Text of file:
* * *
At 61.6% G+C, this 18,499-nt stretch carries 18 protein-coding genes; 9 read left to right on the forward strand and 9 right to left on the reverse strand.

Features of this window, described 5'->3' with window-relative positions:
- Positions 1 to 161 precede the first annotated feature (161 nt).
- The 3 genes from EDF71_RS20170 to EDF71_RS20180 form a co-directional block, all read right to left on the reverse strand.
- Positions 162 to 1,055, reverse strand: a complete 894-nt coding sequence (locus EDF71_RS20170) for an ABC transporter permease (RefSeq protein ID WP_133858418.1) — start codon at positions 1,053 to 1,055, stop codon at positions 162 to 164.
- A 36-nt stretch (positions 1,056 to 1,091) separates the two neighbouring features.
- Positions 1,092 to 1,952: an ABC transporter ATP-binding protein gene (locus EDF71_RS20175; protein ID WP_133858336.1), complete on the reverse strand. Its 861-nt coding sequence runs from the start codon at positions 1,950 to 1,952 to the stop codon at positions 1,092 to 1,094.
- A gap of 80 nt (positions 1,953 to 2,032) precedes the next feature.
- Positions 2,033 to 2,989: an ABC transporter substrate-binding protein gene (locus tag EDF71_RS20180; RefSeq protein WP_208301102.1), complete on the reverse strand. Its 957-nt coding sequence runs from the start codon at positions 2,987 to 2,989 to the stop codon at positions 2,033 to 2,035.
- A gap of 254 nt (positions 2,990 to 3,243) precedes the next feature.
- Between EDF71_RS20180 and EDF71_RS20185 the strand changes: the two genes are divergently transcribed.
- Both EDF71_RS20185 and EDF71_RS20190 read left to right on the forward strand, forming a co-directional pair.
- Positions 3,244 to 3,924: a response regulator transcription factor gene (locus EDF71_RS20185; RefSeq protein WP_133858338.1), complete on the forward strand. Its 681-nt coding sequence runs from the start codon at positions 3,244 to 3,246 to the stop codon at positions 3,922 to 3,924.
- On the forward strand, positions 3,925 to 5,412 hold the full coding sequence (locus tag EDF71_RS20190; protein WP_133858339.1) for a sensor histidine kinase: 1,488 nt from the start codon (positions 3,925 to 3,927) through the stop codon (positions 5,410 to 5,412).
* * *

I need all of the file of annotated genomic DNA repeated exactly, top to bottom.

At 61.6% G+C, this 18,499-nt stretch carries 18 protein-coding genes; 9 read left to right on the forward strand and 9 right to left on the reverse strand.

Features of this window, described 5'->3' with window-relative positions:
- Positions 1 to 161 precede the first annotated feature (161 nt).
- The 3 genes from EDF71_RS20170 to EDF71_RS20180 form a co-directional block, all read right to left on the reverse strand.
- Positions 162 to 1,055, reverse strand: a complete 894-nt coding sequence (locus EDF71_RS20170) for an ABC transporter permease (RefSeq protein ID WP_133858418.1) — start codon at positions 1,053 to 1,055, stop codon at positions 162 to 164.
- A 36-nt stretch (positions 1,056 to 1,091) separates the two neighbouring features.
- Positions 1,092 to 1,952: an ABC transporter ATP-binding protein gene (locus EDF71_RS20175; protein ID WP_133858336.1), complete on the reverse strand. Its 861-nt coding sequence runs from the start codon at positions 1,950 to 1,952 to the stop codon at positions 1,092 to 1,094.
- A gap of 80 nt (positions 1,953 to 2,032) precedes the next feature.
- Positions 2,033 to 2,989: an ABC transporter substrate-binding protein gene (locus tag EDF71_RS20180; RefSeq protein WP_208301102.1), complete on the reverse strand. Its 957-nt coding sequence runs from the start codon at positions 2,987 to 2,989 to the stop codon at positions 2,033 to 2,035.
- A gap of 254 nt (positions 2,990 to 3,243) precedes the next feature.
- Between EDF71_RS20180 and EDF71_RS20185 the strand changes: the two genes are divergently transcribed.
- Both EDF71_RS20185 and EDF71_RS20190 read left to right on the forward strand, forming a co-directional pair.
- Positions 3,244 to 3,924: a response regulator transcription factor gene (locus EDF71_RS20185; RefSeq protein WP_133858338.1), complete on the forward strand. Its 681-nt coding sequence runs from the start codon at positions 3,244 to 3,246 to the stop codon at positions 3,922 to 3,924.
- On the forward strand, positions 3,925 to 5,412 hold the full coding sequence (locus tag EDF71_RS20190; protein WP_133858339.1) for a sensor histidine kinase: 1,488 nt from the start codon (positions 3,925 to 3,927) through the stop codon (positions 5,410 to 5,412).